Divestment from fossil fuels is overdue for Queen’s

The world’s continued use and exploitation of fossil fuels has been scientifically proven to affect the climate. Climate change isn’t just warmer weather around the globe, it’s more rain, more severe weather and more frequent natural disasters like Hurricanes Harvey and Irma.

Even though Queen’s feels far away from these events, it’s complicit in creating them by continuing to invest in the fossil fuel industry.

In the 2014-2015 school year, there was a push on campus for Queen’s to divest from the fossil fuels industry by groups like Queen’s Backing Action on Climate Change. As a result, the Principal’s Advisory Committee on Divestment: Fossil Fuels was set up to advise Principal Woolf.

At the time, the advisory committee found no need for action on divestment, saying it would only hurt the school’s reputation among donors and weaken its power in the future. In the end, the vote put to the Investment Committee of the Board of Trustees for divestment from the industry failed.

Two years later, Queen’s University is still invested in fossil fuels, which means a portion of the money our school controls is used to fund an industry that has some of the greatest culpability for our worsening climate. 

To combat climate change, Queen’s has taken some steps to reduce carbon emissions such as having a  plastic bottle free campus and initiatives meant to reduce student water wastefulness. Albeit a good first step, Queen’s still has a lot more to do in terms of combating climate change.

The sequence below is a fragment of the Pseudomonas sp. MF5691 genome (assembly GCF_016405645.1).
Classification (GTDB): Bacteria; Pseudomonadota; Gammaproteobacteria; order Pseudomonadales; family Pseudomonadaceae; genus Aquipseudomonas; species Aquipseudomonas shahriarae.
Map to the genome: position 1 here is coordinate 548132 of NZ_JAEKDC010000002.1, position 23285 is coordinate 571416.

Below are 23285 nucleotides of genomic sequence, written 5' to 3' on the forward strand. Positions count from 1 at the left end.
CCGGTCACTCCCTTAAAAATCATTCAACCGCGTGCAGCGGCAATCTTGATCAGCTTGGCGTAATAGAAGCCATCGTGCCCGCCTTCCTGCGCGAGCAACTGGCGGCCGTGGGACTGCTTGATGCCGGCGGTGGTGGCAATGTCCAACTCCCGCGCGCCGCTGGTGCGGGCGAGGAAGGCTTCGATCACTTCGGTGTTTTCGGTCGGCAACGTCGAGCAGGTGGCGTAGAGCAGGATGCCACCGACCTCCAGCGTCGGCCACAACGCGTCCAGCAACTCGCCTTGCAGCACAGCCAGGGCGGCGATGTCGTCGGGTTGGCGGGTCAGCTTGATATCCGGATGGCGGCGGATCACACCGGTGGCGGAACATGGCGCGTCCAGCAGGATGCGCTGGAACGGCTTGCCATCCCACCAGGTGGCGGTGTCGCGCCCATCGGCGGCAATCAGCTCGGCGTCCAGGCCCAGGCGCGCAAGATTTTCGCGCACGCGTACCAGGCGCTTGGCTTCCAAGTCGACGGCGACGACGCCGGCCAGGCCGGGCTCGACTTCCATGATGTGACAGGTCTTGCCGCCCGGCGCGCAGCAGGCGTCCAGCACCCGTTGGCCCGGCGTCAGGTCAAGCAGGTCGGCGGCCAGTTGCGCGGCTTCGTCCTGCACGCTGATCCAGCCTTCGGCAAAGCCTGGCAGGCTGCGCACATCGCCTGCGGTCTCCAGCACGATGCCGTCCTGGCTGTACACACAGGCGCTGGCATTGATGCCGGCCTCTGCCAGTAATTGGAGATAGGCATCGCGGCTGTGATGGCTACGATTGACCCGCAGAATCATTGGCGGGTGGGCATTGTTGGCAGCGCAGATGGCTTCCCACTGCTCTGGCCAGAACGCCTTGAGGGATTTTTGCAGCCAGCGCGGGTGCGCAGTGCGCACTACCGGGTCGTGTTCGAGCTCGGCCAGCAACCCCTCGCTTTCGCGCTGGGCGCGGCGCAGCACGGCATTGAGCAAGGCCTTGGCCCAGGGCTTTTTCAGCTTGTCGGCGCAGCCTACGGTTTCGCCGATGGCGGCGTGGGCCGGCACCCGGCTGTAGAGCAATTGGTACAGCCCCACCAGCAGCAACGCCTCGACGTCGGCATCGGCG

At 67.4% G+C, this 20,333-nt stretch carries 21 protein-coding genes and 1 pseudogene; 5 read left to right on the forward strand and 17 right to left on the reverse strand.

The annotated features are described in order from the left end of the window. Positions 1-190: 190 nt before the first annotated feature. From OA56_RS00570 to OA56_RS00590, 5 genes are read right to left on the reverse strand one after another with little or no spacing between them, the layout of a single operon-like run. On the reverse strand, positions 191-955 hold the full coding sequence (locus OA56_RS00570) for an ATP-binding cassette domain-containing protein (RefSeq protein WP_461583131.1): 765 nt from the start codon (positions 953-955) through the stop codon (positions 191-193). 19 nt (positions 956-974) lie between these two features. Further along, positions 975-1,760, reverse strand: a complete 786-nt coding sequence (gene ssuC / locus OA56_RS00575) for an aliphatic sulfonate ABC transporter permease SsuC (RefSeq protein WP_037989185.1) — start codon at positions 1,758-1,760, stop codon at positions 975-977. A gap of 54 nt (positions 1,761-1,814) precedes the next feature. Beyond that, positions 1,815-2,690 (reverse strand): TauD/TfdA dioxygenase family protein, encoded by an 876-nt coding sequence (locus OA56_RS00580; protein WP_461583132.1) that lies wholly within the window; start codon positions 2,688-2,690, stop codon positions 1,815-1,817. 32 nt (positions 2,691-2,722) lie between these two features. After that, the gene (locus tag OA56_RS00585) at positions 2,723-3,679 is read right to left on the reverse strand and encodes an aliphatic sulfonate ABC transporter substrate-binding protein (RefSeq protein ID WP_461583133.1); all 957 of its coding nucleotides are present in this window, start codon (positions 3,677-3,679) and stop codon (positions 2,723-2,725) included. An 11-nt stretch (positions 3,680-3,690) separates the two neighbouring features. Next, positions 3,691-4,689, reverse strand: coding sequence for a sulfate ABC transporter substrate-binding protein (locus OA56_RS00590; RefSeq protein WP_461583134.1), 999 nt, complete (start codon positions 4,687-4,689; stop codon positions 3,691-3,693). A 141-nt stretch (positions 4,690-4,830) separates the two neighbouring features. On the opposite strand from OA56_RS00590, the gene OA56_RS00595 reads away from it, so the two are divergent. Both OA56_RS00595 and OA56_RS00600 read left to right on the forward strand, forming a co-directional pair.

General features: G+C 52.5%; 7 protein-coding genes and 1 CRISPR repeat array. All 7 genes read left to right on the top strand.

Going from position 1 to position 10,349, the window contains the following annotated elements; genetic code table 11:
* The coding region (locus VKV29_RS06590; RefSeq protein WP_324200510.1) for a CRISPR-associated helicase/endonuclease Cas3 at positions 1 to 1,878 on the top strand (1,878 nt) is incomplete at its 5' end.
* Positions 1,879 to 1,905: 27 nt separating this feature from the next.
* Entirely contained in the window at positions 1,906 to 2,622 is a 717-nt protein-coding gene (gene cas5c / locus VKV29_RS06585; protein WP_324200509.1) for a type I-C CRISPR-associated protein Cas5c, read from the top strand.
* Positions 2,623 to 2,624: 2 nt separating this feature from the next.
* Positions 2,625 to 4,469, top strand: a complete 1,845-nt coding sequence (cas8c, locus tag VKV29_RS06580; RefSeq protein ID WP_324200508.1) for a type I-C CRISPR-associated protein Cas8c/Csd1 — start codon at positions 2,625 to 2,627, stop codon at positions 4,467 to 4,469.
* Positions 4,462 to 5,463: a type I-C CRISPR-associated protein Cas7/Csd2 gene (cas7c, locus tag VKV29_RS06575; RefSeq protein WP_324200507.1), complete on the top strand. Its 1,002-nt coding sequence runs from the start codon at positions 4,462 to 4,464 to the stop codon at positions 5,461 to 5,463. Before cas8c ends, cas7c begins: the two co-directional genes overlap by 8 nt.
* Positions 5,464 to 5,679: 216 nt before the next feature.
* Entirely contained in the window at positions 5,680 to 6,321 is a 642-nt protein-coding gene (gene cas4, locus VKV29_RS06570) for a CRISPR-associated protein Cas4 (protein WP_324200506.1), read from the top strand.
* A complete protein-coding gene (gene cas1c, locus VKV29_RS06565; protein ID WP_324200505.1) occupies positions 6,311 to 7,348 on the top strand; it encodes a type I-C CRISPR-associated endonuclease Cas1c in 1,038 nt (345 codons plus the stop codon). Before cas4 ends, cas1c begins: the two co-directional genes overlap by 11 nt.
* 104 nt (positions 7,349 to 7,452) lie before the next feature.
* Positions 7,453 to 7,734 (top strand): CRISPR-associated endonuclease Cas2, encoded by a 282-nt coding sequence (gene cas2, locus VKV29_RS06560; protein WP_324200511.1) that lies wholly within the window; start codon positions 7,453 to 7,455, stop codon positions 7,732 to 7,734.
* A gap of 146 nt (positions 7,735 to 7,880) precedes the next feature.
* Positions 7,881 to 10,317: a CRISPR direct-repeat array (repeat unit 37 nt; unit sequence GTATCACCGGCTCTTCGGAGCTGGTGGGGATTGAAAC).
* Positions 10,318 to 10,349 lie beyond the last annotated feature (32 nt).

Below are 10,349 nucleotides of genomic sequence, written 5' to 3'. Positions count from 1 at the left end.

Surface-level environmental impact initiatives seem insincere when Queen’s doesn’t go as far as divesting from fossil fuels.

This lack of action on divestment isn’t merely a lack of action on climate change, but also a refusal to acknowledge the essence of the issue. It’s not possible to save the climate by reducing water wastage, but it is if we drastically reduce our reliance on fossil fuels.

Divestment doesn’t only mean Queen’s would no longer fund the fossil fuel industry, but also that there would be more we could invest in to go towards stopping climate change.

The school is saying that every little bit counts when it comes to protecting the environment, and it’s absolutely right. It then must realize that divestment is to Queen’s what reusable water bottles are to its students. 

Clayton is The Journal’s Assistant Arts Editor. He’s a fourth-year English major.

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